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Film of the Week

by Nicole Malek Friday, Jan 30, 2015

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Name: "Pur"

What I loved about it:

“We’ve gotten older and fatter. We’ve eaten a lot, good and bad. It’s good that we are still friends.” 

It's not often that a mustached and bespeckled old man is characterized as a revolutionary. But in “Pur,” the term takes on a new, more complicated meaning. The stereotypical image of a youth raising hell in the streets is replaced by that of a quieter but arguably stronger form of protest—the creation of satirical art. “Pur” details the clandestine performances of  “Purim Spiel” in Soviet Russia. Rare archival footage is paired with present day interviews with the actors and director. What initially seems like a youthful lark of self expression (there are many a colorful costume and lighthearted song in the footage) is quickly put into context: The performance of these pieces was nothing short of political rebellion and the preservation of a repressed culture. Many of the actors were arrested and detained; many families split up because of governmental persecution. It is fascinating to see them speak about it, 30 years later, reflecting on the good and that bad.

Why You Should Watch It:

In its structure, it has some subtle and fascinating things to say about filmmaking and the act of performance. For parts of the film, as a present-day audience member, you are watching the present-day interviewees watch themselves being watched by an audience 30 years ago (say that five times fast). It’s a strange position and one that asks what it means to be a performer and how that meaning may have changed in the last three decades.

Where You Can Watch It:

In the Seed&Spark Cinema!

Who made it:

Anat Vovnoboy was born in the former Soviet Uninon and was raised in Israel. “Pur” chronicles her parents and friends as they celebrated one of the then forbidden Jewish festivals, Purim. You can follow her on twitter at @anatology.

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About the author

Community Manager of Seed&Spark

Strength in Union: The Rise of Film Collectives

by Marty Lang
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Film of the Week

by Nicole Malek
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Name: "Gabi"

Film of the Week

by Nicole Malek
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Name: "Sumi"

What I loved about it: 

A look waaaaay back at 2014

by Max Silverman
Operations Czar, Seed&Spark Thursday, Jan 15, 2015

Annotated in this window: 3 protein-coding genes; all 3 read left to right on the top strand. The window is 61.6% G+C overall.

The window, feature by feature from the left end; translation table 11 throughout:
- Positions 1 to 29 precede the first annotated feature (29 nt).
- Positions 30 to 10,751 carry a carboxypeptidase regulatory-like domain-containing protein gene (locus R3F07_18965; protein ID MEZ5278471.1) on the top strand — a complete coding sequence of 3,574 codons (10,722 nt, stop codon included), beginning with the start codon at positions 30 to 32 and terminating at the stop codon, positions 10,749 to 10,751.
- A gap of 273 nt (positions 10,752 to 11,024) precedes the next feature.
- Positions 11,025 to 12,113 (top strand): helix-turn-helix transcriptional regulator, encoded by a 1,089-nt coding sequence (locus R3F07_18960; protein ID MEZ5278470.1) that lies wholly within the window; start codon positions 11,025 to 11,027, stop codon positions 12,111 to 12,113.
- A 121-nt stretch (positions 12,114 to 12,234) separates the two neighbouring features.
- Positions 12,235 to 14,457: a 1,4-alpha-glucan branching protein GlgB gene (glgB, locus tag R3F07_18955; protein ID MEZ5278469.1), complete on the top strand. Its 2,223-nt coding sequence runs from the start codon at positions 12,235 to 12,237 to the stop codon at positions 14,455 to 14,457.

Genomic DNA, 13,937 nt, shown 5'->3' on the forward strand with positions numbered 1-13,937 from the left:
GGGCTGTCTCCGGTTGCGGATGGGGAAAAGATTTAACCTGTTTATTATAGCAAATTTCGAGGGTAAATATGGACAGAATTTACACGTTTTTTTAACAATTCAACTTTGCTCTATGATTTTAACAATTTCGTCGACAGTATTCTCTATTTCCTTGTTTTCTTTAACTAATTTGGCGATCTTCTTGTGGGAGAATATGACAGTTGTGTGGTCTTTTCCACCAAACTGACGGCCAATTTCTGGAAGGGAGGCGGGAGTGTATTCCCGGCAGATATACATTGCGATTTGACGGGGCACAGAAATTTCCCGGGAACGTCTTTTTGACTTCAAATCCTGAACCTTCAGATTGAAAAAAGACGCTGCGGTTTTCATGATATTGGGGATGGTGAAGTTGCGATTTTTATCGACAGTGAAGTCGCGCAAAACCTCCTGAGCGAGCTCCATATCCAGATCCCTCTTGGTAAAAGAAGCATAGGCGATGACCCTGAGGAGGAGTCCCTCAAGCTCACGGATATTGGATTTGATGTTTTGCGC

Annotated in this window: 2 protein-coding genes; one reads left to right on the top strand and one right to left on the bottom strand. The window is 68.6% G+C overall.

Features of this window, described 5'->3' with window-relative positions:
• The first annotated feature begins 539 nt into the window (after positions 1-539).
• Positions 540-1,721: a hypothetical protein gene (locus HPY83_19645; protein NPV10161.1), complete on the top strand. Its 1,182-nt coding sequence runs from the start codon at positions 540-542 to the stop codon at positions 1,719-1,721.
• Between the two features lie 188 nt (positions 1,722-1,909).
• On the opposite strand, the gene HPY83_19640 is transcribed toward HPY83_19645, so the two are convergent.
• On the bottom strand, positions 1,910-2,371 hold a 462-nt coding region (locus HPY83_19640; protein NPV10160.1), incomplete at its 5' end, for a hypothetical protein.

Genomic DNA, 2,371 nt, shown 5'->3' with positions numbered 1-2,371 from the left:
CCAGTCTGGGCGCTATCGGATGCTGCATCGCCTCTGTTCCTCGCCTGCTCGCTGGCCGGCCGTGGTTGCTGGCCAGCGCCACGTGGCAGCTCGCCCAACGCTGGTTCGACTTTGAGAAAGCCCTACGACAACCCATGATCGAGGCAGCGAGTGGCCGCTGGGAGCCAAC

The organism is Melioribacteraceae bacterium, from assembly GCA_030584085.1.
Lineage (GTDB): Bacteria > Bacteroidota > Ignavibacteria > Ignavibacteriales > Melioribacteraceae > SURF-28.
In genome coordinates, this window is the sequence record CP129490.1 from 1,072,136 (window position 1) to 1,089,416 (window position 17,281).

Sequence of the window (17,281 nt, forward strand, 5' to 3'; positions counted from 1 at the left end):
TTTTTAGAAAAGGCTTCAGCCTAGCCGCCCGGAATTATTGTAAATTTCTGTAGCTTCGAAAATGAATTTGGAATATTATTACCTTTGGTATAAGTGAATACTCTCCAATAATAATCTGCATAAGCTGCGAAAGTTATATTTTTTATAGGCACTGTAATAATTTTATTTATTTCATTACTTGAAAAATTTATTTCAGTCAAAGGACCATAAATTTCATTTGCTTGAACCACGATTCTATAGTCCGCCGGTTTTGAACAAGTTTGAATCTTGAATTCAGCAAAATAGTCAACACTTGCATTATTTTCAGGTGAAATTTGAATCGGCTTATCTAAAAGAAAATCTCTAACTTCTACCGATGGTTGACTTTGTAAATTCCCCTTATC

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Before we get too far past the acceptable year-in-review-article phase of 2015, we wanted to take a look back at what the hell happened in 2014. It was a pretty big year for Seed&Spark (not that we’ve had any small ones thus far). Here’s a quick recap:


Inside the Fishbowl: Wisdom on Windowing

by Melanie Miller
Tuesday, Jan 13, 2015

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Film of the Week

by Nicole Malek
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Name: Why Don't You Play in Hell?

What I loved about it: 

The Most Important Person on Your Set You Don't Even Know About

by Emily Best
Founder and CEO, Seed&Spark Thursday, Jan 8, 2015

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Editors' Note: We did not invent the term PMD - our glorious writer and thinker friend Jon Reiss first coined the term in 2010. This article is meant to support the widespread adoption of that position and its inclusion in film curriculum. 

What Sony Can Teach Indies

by Marty Lang
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Our New Year's Resolutions!

by This platform.
Monday, Jan 5, 2015

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Happy New Year! It may seem cheesy, but we think it's healthy to spend a little time articulating your big creative, business, and personal ideas for the year to come. We wanted to share ours and invite you to share yours in the comments— if there's a way we can build more, and better, to help you with your 2015 resolutions, let us know!


Film of the Week

by Ben Broad
Thursday, Dec 18, 2014

Name: We Are The Best!

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What I loved about it: